Movie Review: How to Build a Girl3rd June 2020
Arts criticism? As a proper career? No chance. What a shoddy idea that I’ve been pursuing for years without so much as a care in the world for my future wellbeing. How to Build a Girl is a rather inspiring semi-autobiographical story adapted from the Caitlin Moran novel of the same name. The latest film from director Coky Giedroyc brings us a solid adaptation of some strong source material.
Having Beanie Feldstein star as Moran is quite a strange choice, one that pays off in the long run, but one that I can’t quite get my head around. Her role here is rather great though, a strong leading performance that does its best with the predictabilities of a script from Moran and John Nevin. Paddy Considine, Alfie Allen and Sarah Solemani provide some great supporting roles too, with Considine bringing about some of the funnier moments of the film and Allen rounding up the typically conventional love story angle.
There are certainly issues throughout, especially with the direction. Blending dream-like states with realism blurs the line between interesting pieces and survival in the cutthroat world of arts journalism with fantasies of love and all the typical teenage tropes. Predictable moments, the highs and lows of every other biopic, alongside pieces of dialogue that just don’t make any sense whatsoever. Perhaps they’re there to heighten the drama, or to throw us off of the scent of interesting plot detail or charming supporting performances.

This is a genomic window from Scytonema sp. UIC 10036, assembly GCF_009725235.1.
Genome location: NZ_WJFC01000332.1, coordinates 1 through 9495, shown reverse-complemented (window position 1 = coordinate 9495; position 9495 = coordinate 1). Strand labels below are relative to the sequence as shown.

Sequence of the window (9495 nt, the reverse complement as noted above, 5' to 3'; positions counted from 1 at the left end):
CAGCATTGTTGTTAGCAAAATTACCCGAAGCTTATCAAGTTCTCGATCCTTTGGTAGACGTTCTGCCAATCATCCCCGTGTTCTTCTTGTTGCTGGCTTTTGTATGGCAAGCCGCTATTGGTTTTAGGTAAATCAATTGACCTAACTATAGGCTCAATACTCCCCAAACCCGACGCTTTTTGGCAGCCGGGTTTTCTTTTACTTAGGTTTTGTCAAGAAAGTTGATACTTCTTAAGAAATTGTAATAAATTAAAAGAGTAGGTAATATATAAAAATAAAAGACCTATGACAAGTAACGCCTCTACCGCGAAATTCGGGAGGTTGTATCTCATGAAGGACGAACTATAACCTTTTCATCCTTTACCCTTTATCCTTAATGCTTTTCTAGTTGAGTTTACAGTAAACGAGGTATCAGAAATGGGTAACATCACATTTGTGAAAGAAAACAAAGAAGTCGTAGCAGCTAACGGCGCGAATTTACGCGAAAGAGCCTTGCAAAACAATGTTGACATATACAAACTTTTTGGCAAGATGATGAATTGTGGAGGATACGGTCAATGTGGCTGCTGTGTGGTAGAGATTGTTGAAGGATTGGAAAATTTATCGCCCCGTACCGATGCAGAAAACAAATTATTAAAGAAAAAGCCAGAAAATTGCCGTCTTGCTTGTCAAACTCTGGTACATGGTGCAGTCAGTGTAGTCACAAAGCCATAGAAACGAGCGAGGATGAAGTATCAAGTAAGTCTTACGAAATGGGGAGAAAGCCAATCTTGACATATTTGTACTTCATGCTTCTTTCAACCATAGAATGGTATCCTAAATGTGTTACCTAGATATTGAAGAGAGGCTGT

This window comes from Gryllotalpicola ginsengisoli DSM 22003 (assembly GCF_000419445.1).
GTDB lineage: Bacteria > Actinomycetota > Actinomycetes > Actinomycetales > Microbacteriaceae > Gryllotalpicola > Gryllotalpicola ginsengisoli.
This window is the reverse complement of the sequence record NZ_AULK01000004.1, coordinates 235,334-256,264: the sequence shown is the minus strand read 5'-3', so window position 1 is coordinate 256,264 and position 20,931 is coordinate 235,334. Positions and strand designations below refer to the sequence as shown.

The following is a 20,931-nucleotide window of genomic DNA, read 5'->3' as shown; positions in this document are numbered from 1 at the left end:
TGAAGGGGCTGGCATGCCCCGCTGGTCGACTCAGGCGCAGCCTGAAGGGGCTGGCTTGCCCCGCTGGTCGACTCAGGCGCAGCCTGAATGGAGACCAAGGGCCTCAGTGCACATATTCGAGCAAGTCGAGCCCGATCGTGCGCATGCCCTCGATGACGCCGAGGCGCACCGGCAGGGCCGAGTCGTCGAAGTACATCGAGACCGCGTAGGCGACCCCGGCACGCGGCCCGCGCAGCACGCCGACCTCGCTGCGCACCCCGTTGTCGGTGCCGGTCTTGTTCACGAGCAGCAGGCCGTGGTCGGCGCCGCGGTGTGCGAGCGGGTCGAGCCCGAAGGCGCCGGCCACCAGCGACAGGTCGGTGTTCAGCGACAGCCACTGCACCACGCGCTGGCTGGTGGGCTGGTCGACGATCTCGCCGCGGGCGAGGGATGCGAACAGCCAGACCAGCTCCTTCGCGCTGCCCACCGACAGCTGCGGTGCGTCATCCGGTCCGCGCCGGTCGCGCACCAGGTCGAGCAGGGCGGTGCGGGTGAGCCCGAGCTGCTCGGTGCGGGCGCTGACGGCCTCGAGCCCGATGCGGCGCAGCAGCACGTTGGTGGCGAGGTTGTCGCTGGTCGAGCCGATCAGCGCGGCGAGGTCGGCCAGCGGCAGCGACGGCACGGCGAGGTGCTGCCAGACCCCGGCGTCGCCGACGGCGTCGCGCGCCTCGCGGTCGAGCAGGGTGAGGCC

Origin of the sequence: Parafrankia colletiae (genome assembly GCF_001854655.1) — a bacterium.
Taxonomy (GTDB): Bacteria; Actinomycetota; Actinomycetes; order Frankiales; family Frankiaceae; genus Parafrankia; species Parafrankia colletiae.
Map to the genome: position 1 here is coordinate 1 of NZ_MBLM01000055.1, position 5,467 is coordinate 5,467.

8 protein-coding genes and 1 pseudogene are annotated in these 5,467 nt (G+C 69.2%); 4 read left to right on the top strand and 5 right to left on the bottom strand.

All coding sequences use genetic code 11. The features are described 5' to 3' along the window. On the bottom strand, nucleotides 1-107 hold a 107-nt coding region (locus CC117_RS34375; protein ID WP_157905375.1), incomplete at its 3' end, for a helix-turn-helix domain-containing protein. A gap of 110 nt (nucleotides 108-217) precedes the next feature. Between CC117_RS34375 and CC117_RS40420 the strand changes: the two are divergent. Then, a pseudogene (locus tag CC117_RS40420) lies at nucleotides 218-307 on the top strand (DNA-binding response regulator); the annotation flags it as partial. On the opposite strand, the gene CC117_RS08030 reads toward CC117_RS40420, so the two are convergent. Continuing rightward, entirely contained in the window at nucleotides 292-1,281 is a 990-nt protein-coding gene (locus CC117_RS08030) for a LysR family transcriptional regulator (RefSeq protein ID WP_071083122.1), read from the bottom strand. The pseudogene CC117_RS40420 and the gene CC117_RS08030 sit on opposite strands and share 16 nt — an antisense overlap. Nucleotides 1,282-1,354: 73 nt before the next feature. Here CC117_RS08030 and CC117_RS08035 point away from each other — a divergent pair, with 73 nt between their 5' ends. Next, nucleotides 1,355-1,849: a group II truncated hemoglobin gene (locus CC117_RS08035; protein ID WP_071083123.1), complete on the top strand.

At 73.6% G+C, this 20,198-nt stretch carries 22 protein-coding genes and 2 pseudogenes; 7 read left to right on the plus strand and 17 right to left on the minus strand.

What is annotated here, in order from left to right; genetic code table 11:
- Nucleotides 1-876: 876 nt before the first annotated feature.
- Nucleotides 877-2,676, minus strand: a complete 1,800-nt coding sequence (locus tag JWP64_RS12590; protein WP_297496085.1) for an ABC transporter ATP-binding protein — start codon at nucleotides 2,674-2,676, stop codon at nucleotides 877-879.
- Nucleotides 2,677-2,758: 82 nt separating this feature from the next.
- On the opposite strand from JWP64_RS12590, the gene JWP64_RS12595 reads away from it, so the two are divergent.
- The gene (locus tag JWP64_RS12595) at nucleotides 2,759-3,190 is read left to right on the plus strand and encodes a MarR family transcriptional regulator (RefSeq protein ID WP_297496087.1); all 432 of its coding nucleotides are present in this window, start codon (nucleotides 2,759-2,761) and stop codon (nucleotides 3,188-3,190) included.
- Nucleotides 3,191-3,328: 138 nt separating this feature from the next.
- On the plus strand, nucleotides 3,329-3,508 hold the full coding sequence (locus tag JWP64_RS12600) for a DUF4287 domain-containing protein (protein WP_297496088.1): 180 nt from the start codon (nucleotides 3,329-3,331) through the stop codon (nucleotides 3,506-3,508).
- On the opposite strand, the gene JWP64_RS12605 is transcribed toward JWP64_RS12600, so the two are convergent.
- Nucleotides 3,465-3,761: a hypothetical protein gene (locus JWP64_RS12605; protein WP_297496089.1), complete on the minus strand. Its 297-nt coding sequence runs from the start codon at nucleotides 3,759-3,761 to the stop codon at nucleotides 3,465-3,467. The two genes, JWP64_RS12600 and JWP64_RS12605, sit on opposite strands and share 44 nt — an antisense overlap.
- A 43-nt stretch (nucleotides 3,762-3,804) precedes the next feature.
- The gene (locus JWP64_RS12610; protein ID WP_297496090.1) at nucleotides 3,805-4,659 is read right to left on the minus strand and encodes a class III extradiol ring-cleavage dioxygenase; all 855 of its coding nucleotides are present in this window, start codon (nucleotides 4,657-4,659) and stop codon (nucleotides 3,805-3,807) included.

Films that look to discuss those that work within the pop culture and arts industry are rightly entitled to make a couple of jabs, homages and references to the music and film they are inspired by. But after the first five minutes include two David Bowie name drops, a sighting of Happy Monday, Sigmund Freud and Sylvia Plath, alongside an Elastica song to open us into the film. There are easier, more intuitive ways to present the inspirations of a protagonist. I don’t have a framed photo of Jarvis Cocker on my wall, well, I do, but that’s beside the point. A collage of inspiration on my wall is a rather drab, banal way of expressing the impact of other artists.
I find there are a great deal of similarities between myself and the trends within How To Build a Girl, odd, I know, since I’m not a woman. But the drive to succeed and the frustration that it hasn’t quite happened yet is something I do feel quite a bit. That drive, in turn, is pushed by supportive family, English teachers and friends. In my case, I could credit all three with persuading me to give up all hope of a conventional job and to move forward into arts journalism. How to Build a Girl makes me regret, quite a lot. Moran’s rise to acclaim comes from her ability to write and to write well.
Conventional, cliché, yet wholeheartedly optimistic for those that are interested in following the same career path as Caitlin Moran. My personal interest in this field of work absolutely elevates How to Build a Girl higher than it has any right to be. Pop culture references from a period of music that I’m rather invested in, a career path I’d love to see myself roll down, but on the whole a rather flat quasi-biopic about a fumbled path to the big leagues. Managing to capture the genuine joy of reviewing a gig or screening a film, How to Build a Girl proves more charming than it has any right to be. Charming, if at times a bit stuck in the conventions of the typical biopic and optimism in the face of adversity. I can’t hate a film that reaffirmed my goals, that’s simply not possible, even if there are numerous issues throughout.